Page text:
Woman on a beach with sunscreen applied on her skin

The Sun’s Impact on Skin Health

The sun may be the center of our solar system and essential for a majority of life on Earth, but its rays can have a detrimental effect on the health and appearance of our skin. Short periods of unprotected sun exposure (such as walking to and from the car or making a phone call outside) accumulate over the course of a lifetime, and contribute to premature signs of aging such as fine lines, wrinkles, discoloration, rough texture and loss of elasticity. According to the Skin Cancer Foundation, the risk of developing melanoma (a potentially life-threatening form of skin cancer) doubles with a history of five or more sunburns — or just one blistering sunburn in childhood or adolescence.

The importance of sunscreen

Daily sunscreen use (in addition to taking extra safe-sun measures when spending prolonged periods of time outdoors) is the number-one way to protect the skin from damaging UV rays. There are effective daily SPF options for all skin types and specific skin concerns that work well under makeup and make this final morning skincare step a breeze—especially once sunscreen becomes a regular part of your morning routine. 

When it comes to sunscreen ingredients, there are mineral-and chemical based filters. Mineral (or physical) filters include zinc oxide and titanium dioxide, and these ingredients form a barrier on the skin that deflects UV rays (in turn shielding skin from damage). Chemical filters such as avobenzone, homosalate, octisalate, and octocrylene work by absorbing UV rays before they have a chance to damage the skin.

How to choose an effective sunscreen

The jargon you see on product labels can be confusing, but there are a few “rules” that can help ensure you select an effective sunscreen.

  • Opt for an SPF of 15 or higher (at the very least)
  • Look for the term “broad-spectrum,” which indicates a sunscreen protects the skin from UVA and UVB rays
  • Find a texture that feels comfortable on your skin, and apply every two hours when outdoors for an extended period of time
  • Choose a “water-resistant” formula if you’ll be swimming or sweating

Optimizing sunscreen effectiveness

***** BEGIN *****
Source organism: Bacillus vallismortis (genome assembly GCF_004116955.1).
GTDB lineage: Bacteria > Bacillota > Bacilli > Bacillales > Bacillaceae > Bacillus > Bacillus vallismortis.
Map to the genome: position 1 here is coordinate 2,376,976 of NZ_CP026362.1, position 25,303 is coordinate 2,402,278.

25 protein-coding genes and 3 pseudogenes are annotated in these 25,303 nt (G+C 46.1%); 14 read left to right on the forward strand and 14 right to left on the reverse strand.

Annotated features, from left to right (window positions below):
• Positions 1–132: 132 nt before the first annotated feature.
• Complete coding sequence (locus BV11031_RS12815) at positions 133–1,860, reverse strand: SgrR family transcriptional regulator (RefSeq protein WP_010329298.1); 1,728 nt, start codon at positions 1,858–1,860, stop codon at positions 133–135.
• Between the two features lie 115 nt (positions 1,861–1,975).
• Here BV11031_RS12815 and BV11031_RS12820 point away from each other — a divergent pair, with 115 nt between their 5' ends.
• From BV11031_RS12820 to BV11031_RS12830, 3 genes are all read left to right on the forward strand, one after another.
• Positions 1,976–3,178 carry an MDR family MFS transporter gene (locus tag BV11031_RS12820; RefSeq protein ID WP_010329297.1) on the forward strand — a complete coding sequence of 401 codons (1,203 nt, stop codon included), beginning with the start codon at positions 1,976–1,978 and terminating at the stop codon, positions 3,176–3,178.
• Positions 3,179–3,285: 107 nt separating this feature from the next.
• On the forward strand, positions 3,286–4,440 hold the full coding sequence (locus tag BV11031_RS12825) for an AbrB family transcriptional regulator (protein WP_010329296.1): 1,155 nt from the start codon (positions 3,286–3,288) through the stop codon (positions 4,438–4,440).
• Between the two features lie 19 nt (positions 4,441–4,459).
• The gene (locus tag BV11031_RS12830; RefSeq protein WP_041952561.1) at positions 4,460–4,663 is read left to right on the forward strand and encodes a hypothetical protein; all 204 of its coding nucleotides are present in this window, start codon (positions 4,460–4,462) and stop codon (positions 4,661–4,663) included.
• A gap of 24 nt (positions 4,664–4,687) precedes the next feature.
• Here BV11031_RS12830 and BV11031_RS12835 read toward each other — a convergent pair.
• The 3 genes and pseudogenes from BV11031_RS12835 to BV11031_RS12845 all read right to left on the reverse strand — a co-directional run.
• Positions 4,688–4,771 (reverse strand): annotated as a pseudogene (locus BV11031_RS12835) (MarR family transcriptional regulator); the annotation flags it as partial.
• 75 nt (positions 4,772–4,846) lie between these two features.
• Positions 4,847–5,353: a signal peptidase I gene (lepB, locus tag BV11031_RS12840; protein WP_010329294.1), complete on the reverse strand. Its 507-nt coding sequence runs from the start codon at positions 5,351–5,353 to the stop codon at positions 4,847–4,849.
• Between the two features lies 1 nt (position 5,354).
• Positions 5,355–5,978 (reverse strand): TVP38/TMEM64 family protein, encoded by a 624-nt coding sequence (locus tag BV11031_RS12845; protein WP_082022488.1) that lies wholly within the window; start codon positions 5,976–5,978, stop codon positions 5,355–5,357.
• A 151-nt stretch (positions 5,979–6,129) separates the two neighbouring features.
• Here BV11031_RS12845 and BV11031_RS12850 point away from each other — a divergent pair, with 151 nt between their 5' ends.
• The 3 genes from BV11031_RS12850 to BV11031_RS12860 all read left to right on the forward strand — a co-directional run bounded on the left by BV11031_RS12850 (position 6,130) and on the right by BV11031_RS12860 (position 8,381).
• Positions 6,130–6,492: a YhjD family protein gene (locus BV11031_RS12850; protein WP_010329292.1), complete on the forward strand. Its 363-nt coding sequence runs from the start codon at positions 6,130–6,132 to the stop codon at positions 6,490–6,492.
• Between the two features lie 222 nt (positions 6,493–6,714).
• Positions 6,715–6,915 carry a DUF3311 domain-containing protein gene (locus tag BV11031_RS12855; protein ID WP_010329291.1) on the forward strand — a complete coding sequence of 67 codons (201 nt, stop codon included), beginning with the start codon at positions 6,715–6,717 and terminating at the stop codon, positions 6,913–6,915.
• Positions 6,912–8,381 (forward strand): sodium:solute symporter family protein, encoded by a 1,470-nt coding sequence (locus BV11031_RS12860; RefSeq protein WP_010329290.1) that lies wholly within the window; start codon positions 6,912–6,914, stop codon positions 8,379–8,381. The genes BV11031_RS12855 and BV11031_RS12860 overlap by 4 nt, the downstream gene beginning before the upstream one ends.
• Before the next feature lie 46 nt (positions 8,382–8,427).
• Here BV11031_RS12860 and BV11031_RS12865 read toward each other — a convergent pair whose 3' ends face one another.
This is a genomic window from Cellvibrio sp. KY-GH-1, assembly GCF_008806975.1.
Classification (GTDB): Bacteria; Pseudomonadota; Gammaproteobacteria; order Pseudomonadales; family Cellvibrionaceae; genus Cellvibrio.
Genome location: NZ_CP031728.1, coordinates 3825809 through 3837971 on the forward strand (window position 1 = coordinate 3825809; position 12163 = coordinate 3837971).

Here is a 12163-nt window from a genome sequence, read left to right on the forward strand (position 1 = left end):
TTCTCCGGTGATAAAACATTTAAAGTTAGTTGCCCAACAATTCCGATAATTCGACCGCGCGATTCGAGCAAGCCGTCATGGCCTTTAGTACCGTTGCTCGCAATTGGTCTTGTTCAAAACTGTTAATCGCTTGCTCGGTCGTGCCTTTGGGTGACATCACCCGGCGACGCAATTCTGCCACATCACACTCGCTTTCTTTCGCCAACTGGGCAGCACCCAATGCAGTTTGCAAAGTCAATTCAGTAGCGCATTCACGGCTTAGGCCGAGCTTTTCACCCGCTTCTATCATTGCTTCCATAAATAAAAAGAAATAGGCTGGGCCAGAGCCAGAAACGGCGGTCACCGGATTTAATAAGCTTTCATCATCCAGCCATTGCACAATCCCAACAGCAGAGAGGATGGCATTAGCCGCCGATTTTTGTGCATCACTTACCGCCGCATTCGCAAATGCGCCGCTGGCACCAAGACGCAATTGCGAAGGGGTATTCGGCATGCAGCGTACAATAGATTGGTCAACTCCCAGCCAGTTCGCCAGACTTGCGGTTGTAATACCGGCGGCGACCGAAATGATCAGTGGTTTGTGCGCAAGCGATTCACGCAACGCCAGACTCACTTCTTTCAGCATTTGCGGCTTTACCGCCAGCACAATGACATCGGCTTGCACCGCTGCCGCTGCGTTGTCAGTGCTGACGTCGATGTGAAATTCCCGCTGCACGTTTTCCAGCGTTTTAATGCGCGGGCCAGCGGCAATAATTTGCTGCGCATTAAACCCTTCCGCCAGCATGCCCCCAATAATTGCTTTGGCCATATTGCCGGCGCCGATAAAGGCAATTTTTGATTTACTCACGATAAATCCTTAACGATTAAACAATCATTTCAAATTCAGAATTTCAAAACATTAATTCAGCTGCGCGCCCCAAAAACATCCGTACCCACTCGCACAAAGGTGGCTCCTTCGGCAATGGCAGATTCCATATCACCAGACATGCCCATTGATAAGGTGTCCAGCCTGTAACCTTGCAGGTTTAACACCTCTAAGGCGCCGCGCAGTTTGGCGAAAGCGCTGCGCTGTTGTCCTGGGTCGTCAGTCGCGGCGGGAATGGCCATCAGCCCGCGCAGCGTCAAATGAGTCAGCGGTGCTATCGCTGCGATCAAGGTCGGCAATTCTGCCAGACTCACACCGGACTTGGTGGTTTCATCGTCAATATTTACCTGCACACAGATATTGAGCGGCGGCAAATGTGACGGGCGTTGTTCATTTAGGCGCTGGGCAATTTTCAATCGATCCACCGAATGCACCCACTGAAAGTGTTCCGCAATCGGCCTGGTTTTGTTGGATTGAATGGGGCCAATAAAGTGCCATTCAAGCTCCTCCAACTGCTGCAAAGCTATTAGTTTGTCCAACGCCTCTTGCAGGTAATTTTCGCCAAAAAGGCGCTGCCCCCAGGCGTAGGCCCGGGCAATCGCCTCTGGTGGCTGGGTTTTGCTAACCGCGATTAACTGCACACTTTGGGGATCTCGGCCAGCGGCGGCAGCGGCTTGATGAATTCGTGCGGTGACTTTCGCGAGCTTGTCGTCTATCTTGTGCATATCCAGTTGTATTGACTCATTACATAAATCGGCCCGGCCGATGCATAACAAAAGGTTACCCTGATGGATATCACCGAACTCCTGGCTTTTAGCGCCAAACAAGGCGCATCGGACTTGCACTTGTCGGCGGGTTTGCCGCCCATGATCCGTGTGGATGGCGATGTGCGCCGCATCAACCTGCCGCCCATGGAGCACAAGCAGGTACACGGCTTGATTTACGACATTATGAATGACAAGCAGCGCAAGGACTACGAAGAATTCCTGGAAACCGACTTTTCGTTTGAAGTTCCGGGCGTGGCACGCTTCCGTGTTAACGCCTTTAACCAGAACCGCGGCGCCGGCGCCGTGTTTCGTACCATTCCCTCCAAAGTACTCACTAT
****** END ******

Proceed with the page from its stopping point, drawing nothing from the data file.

Once you’ve selected the ideal sunscreen, it’s important to apply it properly. Daily facial sunscreens should be applied as the final step of your morning skincare routine, but extended periods of sun exposure require a few additional steps for optimal UV protection:

  • Apply sunscreen 15 minutes before sun exposure and reapply every two hours, or immediately after swimming, sweating, or toweling-dry
  • As a point of reference, you should apply one ounce—or the amount that would fill a shot-glass—to effectively protect the entire body (and reapply the same amount based on the advice above)
  • In addition to applying an adequate amount of sunscreen properly following the guidelines above, seek shade when possible—especially between 10am and 2pm
  • Apply sunscreen before getting dressed or putting on your bathing suit to make sure you don’t miss any spots
  • Wear protective clothing such a wide-brimmed hat, long sleeves, pants, and sunglasses when possible

Stay on top of your “spots” 

According to the American Academy of Dermatology, one of every five Americans will be diagnosed with skin cancer—which is why it’s essential to perform self-checks. It’s as easy as ABC (plus D and E).These are the “red flags” to look out for:

  • Asymmetry (A): moles with uneven contours or coloration
  • Border (B): irregular or jagged borders
  • Color (C): a mix of brown, red, black, and/or white colors
  • Diameter (D): anything larger than the size of a pencil eraser
  • Evolution (E): any sudden change in size, shape, thickness, or color

If you notice any suspicious changes in existing moles (or anything new), schedule an appointment with your dermatologist immediately. In addition to performing your own full-body check at home every month, it’s best to see your dermatologist once a year for a professional once-over. Your doctor may choose to biopsy suspicious lesions or follow specific spots over time to ensure these spots are not skin cancer—and your dermatologist may recommend scheduling skin checks every six months if you’re deemed high risk. 

Raising melanoma awareness

There are several types of skin cancer, including basal cell carcinoma, squamous cell carcinoma, and melanoma. Although most types of skin cancer can be successfully treated when diagnosed early, melanoma poses the greatest risk to overall health. Consider these facts:

Eight out of 10 people do not always follow sun-safe behavior

Using sunscreen daily, monitoring your “spots” on a monthly basis, and establishing an ongoing relationship with your dermatologist are the best steps for preventing and catching all types of skin cancer early. To this end, LaRoche-Posay has created the ongoing SOS Save Our Skin campaign to inform the public about the dangers of UV rays and the importance of sun-safe behavior. 

FSA-approved sunscreen suggestions

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